Pelamis has designed a 180 metre-long "snake" that rides waves to generate electricity. Each device has the potential to make 750KW of electricity and the first commercial installation of four devices was made off the coast of Portugal last year. Its £250,000 grant from the Carbon Trust will be used to tackle the problem of manoeuvring the machines into position, several miles off the coast. Specifically Pelamis will invest in a remotely operated vehicle, so that the boat carrying the devices out to sea can be smaller. The company hopes the new technology will make the projects quicker, cheaper and safer and thereby reduce the overall cost of the resulting electricity.
"This project will allow more machines to be installed more often and more cheaply as we will not be as reliant on good weather conditions and specialist boats for the operation," said Beth Dickens of Pelamis Wave Power.
MCT will spend its £150,000 on an experiment to test out a remotely operated underwater drilling platform which could install foundation piles into the sea bed. That means the main turbine can be installed later as a single unit and will also require fewer and less expensive support vessels. The SeaGen devices have already been in operation at Strangford Lough and, if the remote drilling technology works, it will be used at the next MCT project, a 10MW tidal farm planned for early next deade near Anglesey and which would use seven SeaGens, in partnership with RWE npower renewables.
Both companies have had their problems in the past year: the first wave farm using Pelamis, off the coast of Portugal, fell victim to the global economic downturn after the collapse of its majority owner, Australian-based infrastructure giant Babcock & Brown. And MCT's project in Strangford Lough suffered technical problems with snapped blades during the test phase. Despite this, the Carbon Trust considers the two devices "front runners" in the marine energy area.
Carbon Trust director of innovations, Mark Williamson, said cutting the price of wave and tidal technology was critical. "Our analysis shows that the UK is already leading the world in wave energy. If we can bring down the costs of deploying this technology, we will be able to generate marine energy on a scale that will help meet our 2020 renewable target and deliver significant economic value as well."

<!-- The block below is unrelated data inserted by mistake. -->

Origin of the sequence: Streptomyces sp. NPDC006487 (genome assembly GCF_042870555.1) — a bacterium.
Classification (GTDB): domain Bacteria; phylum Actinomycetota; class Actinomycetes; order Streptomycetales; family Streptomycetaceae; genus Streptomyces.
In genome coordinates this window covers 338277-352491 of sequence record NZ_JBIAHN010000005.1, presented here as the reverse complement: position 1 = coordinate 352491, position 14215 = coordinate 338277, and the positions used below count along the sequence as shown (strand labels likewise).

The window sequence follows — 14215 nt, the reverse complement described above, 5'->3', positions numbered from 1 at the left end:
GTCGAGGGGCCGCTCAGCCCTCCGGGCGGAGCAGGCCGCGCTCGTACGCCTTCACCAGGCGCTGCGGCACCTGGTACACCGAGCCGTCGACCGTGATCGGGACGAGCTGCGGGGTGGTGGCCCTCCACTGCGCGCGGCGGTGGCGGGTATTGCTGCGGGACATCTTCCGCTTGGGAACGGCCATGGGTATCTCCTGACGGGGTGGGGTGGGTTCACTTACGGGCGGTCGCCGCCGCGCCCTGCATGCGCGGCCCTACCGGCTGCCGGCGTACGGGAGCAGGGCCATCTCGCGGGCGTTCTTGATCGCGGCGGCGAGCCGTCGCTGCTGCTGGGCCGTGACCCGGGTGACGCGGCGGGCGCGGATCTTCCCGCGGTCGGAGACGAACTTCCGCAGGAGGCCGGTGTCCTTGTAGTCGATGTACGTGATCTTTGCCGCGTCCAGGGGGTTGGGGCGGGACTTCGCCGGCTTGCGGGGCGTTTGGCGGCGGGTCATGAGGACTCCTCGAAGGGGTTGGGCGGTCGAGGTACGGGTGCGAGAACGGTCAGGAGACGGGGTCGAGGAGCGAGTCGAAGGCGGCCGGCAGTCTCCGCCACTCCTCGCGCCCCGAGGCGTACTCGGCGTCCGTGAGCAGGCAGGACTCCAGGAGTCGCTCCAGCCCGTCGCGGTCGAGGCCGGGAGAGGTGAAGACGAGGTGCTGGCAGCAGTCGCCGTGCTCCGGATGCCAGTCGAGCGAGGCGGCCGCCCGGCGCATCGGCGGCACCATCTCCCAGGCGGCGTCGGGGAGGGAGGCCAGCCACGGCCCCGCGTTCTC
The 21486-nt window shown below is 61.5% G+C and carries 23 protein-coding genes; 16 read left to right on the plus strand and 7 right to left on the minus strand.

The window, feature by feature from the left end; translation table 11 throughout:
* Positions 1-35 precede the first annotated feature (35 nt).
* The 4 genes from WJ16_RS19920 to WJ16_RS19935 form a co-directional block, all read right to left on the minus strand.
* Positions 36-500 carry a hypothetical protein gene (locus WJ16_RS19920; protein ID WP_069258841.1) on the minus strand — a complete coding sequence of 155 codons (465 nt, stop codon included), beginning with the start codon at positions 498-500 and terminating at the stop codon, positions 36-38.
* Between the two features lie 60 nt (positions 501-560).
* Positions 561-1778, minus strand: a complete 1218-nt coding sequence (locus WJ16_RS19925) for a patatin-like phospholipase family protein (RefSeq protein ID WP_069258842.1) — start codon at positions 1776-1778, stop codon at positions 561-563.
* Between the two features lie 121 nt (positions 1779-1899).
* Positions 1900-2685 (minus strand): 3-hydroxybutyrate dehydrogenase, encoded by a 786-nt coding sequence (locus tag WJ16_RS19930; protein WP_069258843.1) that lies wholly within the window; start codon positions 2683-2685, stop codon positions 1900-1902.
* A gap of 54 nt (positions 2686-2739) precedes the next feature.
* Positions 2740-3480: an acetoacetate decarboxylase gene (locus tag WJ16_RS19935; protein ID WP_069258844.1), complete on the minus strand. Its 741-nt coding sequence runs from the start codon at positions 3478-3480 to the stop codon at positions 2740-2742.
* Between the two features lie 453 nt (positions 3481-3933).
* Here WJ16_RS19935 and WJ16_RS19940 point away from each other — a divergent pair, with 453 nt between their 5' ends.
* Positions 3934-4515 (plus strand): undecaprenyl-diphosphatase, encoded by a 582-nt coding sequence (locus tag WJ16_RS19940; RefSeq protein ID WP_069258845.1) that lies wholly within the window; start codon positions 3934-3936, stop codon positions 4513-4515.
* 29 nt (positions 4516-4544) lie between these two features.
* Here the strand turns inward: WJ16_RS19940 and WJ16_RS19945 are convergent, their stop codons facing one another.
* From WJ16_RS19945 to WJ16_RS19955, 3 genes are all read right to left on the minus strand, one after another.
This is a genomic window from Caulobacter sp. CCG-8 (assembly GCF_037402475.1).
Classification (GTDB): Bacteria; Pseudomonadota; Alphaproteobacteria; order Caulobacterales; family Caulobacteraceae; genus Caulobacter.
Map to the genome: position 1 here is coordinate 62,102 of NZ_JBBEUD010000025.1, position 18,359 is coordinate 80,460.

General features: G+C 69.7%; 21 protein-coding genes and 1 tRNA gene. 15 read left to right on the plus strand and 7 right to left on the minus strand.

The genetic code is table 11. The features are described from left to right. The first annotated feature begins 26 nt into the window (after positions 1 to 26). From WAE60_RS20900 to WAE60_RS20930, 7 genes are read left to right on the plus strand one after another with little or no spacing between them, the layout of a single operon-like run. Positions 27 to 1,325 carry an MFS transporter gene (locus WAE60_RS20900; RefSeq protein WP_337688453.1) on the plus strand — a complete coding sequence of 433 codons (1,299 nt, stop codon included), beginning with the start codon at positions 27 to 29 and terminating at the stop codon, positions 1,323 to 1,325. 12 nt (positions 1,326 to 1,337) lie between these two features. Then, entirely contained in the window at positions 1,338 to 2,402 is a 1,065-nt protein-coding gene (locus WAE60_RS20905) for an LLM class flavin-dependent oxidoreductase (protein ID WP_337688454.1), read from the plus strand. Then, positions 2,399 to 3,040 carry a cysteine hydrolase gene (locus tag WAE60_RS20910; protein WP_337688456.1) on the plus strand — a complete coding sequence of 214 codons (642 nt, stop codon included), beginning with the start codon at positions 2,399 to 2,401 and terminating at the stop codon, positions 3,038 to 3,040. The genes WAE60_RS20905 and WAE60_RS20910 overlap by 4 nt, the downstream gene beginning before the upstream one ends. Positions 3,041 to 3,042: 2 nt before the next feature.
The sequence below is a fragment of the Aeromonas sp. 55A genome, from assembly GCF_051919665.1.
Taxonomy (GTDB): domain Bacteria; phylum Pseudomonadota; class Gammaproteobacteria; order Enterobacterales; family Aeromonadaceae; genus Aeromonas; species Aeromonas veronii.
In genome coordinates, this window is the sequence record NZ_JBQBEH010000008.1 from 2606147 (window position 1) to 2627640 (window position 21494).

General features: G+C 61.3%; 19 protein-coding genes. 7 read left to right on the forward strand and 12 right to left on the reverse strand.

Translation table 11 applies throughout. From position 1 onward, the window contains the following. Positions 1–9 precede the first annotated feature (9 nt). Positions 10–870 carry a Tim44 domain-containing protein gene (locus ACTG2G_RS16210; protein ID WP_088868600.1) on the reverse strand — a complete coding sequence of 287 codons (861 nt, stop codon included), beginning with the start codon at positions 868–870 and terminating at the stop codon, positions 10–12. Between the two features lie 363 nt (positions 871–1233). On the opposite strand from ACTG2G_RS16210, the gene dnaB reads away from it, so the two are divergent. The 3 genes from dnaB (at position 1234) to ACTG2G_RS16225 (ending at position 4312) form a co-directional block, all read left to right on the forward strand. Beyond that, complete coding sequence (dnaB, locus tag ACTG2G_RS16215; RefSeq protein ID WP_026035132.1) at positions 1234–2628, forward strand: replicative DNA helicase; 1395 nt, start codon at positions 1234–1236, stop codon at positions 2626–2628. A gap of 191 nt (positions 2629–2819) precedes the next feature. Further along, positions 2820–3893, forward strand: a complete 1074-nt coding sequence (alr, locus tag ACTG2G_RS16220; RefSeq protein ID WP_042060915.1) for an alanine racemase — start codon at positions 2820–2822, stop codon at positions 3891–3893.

Optimism for Clean-Technology Market

SHANGHAI -- A group of Western companies says it can see a $500 billion to $1 trillion market annually for clean technology in China, according to a report published Thursday meant to highlight how a big new industry might develop in the world's most-populous nation.

The China Greentech Report 2009 outlines more than 300 clean energy, construction, transport, water and other businesses that might realistically open in China. The report was assembled by a group called China Greentech Initiative, made up of more than 80 mostly large Western companies and organizations with interests in the environmental sector.
The headline figure of up to $1 trillion annually reflects revenue the group says ultimately could be generated from widespread adoption of cleaner solutions, a best-case scenario given expectations about China's growth trajectory.
The figures are neither a projection, nor is the report the first attempt to draw attention to the seemingly vast market potential in China. "The story that has emerged is largely an optimistic one, tempered by the complexity of China's markets and the challenges that must be overcome," says the report.
The report's outline of China's potential market size for companies from China, the U.S. and elsewhere is designed to persuade government and corporate policy makers that spending money to tackle the world's environmental challenges will pay off.
China, the world's fastest-growing resources consumer, and the U.S., the biggest, together generate 40% of global emissions and use a third of the energy. Support by leaders of these countries for corporate clean-technology efforts, at forums such as a major climate conference planned for December in Copenhagen, is therefore considered crucial.
Today, without government support, many wind, water, solar and other clean technologies don't yet make financial sense. When projects do get government backing, they can be on a grand scale.

This week, China's government gave preliminary approval for an Arizona-based company, First Solar Inc., to develop a colossal system of panels over the coming decade to produce 2 gigawatts, or 2 billion watts, of electricity in the desert of Inner Mongolia.
Earlier this week at a Greentech Initiative conference in Shanghai, Fu Zhihuan, a senior Chinese legislator, summed up the bilateral relationship by noting the U.S. has "technology, capital and expertise." Mr. Fu added, "China has huge markets."
How likely businesses will be to realize the growing ambition remains unclear.
China and the U.S. have already signed at least 17 bilateral agreements on the environment in the past 12 years. Still, corporate executives at this week's Shanghai conference blamed both nations for holding back progress through trade barriers, trade secrets, trade-finance difficulties and other issues.
Write to James T. Areddy at

Clean energy future has humble beginnings

Reuters, Friday September 11 2009
* Gas and efficiency may win near-term cleantech race
* Avoiding dangerous climate change may need breakthroughs
By Gerard Wynn and Peter Henderson
LONDON/SAN FRANCISCO, Sept 10 (Reuters) - Humble, established technologies including natural gas and energy efficiency are top picks to lead a clean energy race through 2020, policymakers and senior executives told Reuters this week.